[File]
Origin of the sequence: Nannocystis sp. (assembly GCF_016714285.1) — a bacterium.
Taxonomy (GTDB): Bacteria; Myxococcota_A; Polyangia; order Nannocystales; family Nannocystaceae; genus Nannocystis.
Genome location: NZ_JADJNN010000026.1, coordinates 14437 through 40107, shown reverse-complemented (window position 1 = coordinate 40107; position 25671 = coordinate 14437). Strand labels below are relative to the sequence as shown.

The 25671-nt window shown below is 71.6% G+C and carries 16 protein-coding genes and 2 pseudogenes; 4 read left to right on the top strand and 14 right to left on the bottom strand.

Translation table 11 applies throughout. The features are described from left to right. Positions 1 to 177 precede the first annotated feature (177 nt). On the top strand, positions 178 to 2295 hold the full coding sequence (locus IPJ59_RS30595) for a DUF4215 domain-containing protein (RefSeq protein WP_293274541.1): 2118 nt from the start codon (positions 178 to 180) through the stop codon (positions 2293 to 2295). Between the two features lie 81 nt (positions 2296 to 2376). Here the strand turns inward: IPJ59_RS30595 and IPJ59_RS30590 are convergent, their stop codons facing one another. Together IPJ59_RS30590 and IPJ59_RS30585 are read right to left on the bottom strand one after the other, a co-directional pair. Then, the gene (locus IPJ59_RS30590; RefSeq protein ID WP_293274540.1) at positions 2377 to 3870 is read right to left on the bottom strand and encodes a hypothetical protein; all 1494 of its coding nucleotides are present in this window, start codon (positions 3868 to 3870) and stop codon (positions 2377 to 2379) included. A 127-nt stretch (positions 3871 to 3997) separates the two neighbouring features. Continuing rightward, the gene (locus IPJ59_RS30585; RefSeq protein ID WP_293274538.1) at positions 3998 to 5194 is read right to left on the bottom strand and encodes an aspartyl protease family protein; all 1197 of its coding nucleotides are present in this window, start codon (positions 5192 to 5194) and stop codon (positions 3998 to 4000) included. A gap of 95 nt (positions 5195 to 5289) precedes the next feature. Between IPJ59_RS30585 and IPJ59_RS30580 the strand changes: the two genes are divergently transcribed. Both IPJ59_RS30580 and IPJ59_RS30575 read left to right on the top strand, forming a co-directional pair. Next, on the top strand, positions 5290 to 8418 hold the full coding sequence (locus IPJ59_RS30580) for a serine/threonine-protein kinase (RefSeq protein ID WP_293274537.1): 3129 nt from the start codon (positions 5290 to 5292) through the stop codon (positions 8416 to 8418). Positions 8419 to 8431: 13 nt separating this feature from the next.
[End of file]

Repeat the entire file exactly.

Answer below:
Origin of the sequence: Nannocystis sp. (assembly GCF_016714285.1) — a bacterium.
Taxonomy (GTDB): Bacteria; Myxococcota_A; Polyangia; order Nannocystales; family Nannocystaceae; genus Nannocystis.
Genome location: NZ_JADJNN010000026.1, coordinates 14437 through 40107, shown reverse-complemented (window position 1 = coordinate 40107; position 25671 = coordinate 14437). Strand labels below are relative to the sequence as shown.

The 25671-nt window shown below is 71.6% G+C and carries 16 protein-coding genes and 2 pseudogenes; 4 read left to right on the top strand and 14 right to left on the bottom strand.

Translation table 11 applies throughout. The features are described from left to right. Positions 1 to 177 precede the first annotated feature (177 nt). On the top strand, positions 178 to 2295 hold the full coding sequence (locus IPJ59_RS30595) for a DUF4215 domain-containing protein (RefSeq protein WP_293274541.1): 2118 nt from the start codon (positions 178 to 180) through the stop codon (positions 2293 to 2295). Between the two features lie 81 nt (positions 2296 to 2376). Here the strand turns inward: IPJ59_RS30595 and IPJ59_RS30590 are convergent, their stop codons facing one another. Together IPJ59_RS30590 and IPJ59_RS30585 are read right to left on the bottom strand one after the other, a co-directional pair. Then, the gene (locus IPJ59_RS30590; RefSeq protein ID WP_293274540.1) at positions 2377 to 3870 is read right to left on the bottom strand and encodes a hypothetical protein; all 1494 of its coding nucleotides are present in this window, start codon (positions 3868 to 3870) and stop codon (positions 2377 to 2379) included. A 127-nt stretch (positions 3871 to 3997) separates the two neighbouring features. Continuing rightward, the gene (locus IPJ59_RS30585; RefSeq protein ID WP_293274538.1) at positions 3998 to 5194 is read right to left on the bottom strand and encodes an aspartyl protease family protein; all 1197 of its coding nucleotides are present in this window, start codon (positions 5192 to 5194) and stop codon (positions 3998 to 4000) included. A gap of 95 nt (positions 5195 to 5289) precedes the next feature. Between IPJ59_RS30585 and IPJ59_RS30580 the strand changes: the two genes are divergently transcribed. Both IPJ59_RS30580 and IPJ59_RS30575 read left to right on the top strand, forming a co-directional pair. Next, on the top strand, positions 5290 to 8418 hold the full coding sequence (locus IPJ59_RS30580) for a serine/threonine-protein kinase (RefSeq protein ID WP_293274537.1): 3129 nt from the start codon (positions 5290 to 5292) through the stop codon (positions 8416 to 8418). Positions 8419 to 8431: 13 nt separating this feature from the next.